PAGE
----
NYPD cops call Eric Garner training ‘boring’ and ‘waste of time’

Reuters / Carlo Allegri
New York City Mayor Bill de Blasio’s $35 million “smart policing” training program instituted after the death of Eric Garner has consisted mostly of “boring” lectures and little hands-on training, according to a source.

The New York Police Department has reviewed half of the surveys filled out by the 4,000 police officers that have taken the three-day training program,accordingto the New York Post’s “high-ranking source,” and cops are reportedly calling the course a “waste of time.”

The training includes two days of mostly lectures on policing tactics and one day of training officers how to use a “high-low takedown” to subdue suspects rather than a chokehold, the source said. The NYPD began offering the training last year following the incident in which Eric Garner, an unarmed black man accused of illegally selling cigarettes, died after being placed in a chokehold by Officer Daniel Pantaleo.

Many officers have fallen asleep during the sessions, the Post added, as 16,000 others wait for their turn at the training.

Though maneuvers like the one used last July by Pantaleo on Garner are illegal for local police to use, a recent review found that officers were quick to employ the tactic and were rarely punished to a considerable extent for doing so.

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“Officers thought they were going to get some real hands-on, quality training on how to deal with a hostile prisoner or arrestee,” the Post source said. “They didn’t get that.”

Eight-hour lectures at the NYPD’s $750 million academy in Queens – equipped with a mock bank, bodega, and police cars – have put some participants to sleep, he said.

“It’s three days, it’s boring and there’s no real tactics,” the source stated. “They’re not putting them in scenarios. Cops felt they would get more tactical training in light of the Eric Garner case.”

The first day of the training focuses on a workshop called 'Blue Courage,' which focuses on, according to the organization’s website, “self-improvement, increased engagement, stress-management, developing resilience, igniting culture change, combatting cynicism, while improving overall health and well-being.”

“It’s more of a self-reflection kind of course,” the source said. “Reflecting on how they can improve as police officers.”

The second day consists of discussions about the “the legitimacy of policing — why police officers do what they do,” he said.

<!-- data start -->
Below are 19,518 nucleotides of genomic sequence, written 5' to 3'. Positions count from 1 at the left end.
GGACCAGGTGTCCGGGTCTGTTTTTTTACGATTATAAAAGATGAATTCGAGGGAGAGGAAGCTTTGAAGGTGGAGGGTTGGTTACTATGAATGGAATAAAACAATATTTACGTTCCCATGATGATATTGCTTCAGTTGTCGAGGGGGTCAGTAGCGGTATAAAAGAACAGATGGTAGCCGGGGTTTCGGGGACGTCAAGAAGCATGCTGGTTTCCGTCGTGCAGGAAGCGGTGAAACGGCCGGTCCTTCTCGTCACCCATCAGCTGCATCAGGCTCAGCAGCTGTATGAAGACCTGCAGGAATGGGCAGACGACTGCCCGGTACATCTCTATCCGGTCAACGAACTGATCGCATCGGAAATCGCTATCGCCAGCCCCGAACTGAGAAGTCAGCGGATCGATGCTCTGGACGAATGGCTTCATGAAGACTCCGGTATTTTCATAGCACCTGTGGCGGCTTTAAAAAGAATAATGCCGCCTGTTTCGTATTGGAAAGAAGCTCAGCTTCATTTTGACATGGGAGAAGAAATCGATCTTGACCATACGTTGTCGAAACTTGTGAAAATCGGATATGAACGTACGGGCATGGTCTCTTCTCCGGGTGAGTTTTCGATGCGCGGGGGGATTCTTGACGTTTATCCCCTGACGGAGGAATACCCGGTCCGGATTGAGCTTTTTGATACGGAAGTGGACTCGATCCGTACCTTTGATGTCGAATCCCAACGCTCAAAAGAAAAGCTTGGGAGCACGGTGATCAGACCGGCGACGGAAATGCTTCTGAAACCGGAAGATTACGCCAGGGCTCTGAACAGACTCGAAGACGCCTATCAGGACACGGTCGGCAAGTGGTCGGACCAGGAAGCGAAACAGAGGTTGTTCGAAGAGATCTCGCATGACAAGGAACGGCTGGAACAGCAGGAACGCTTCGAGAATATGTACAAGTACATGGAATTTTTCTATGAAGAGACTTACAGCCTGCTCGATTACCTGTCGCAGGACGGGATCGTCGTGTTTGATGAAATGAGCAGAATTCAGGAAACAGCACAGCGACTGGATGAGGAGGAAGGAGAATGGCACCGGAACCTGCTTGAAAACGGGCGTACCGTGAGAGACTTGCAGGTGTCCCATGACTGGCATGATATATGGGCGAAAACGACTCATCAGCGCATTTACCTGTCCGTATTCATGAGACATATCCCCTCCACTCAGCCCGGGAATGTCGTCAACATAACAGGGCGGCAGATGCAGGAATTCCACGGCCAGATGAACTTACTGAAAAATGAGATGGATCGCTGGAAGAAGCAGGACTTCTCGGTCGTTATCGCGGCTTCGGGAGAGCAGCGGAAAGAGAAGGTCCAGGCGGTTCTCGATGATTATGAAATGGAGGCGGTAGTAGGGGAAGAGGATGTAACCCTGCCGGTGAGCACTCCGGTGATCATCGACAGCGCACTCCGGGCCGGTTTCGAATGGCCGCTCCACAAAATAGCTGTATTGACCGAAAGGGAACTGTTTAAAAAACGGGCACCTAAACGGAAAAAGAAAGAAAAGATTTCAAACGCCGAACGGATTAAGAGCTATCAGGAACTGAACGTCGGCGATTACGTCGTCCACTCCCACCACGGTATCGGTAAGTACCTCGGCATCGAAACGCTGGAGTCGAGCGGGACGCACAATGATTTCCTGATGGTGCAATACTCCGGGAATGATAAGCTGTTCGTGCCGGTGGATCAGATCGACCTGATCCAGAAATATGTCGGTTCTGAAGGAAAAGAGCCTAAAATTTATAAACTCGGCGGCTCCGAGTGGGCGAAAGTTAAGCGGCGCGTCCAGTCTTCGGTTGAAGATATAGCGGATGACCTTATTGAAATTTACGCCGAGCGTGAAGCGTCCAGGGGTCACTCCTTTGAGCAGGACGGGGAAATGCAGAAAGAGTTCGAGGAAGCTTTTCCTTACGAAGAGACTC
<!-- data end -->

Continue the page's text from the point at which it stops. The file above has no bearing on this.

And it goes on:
The third day is held at a gym, as officers are taught the “high-low takedown” move that allows two officers to secure a suspect – one from behind the legs and one in front of the torso.

“There’s not enough tactical, hands-on training,” the source said. “This should be 100 percent hands-on training, not sitting in a classroomeating breath mintsbecause it’s going to make you curse less.”

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Mayor de Blasio announced the training initiative in December as part of an initiative spearheaded with NYPD Commissioner Bill Bratton’s stated effort to “refocus the department” after Garner’s death and amid widespread community anger over the NYPD’s stop-and-frisk program, which was deemed by a federal judge to be a systemically racist policing strategy that violated constitutional rights.

“To refocus it requires training and the enhancement of skills that are so necessary to reach the commitment that we made to the community to police fairly, impartially and safely,” Bratton said in December.

The training program materialized after civil unrest and mass protests following a grand jury’s decision not to indict Pantaleo despite video evidence of the encounter with Garner. This decision came days after a Missouri grand jury chose not to indict Ferguson, Mo., police officer Darren Wilson for the fatal shooting of unarmed black teenager Michael Brown. The subsequent protests and demonstrations that broke out nationwide following the dual decisions increased scrutiny on police aggression and militarization, racial profiling, and the overall devaluation of black lives in America.

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Police officers and their supporters were at odds with de Blasio after the mayor offered sympathy to protesters while denouncing the kind of aggressive policing tactics that killed Garner. He said he shared the fears of the city's minority communities, as his son is half-black, and that danger could come to his son both from criminals and "the very people they (children) want to have faith in as their protectors."

“The training that’s going to happen here in this building will change the future of this city,” de Blasio said in December. “It will have not just an impact on thousands of people, it will have an impact on millions of people, because every interaction that every officer has with their fellow New Yorkers after they are trained again will be different.”

Two NYPD officers were fatally shot later in December, exacerbating divisions between the force and the mayor.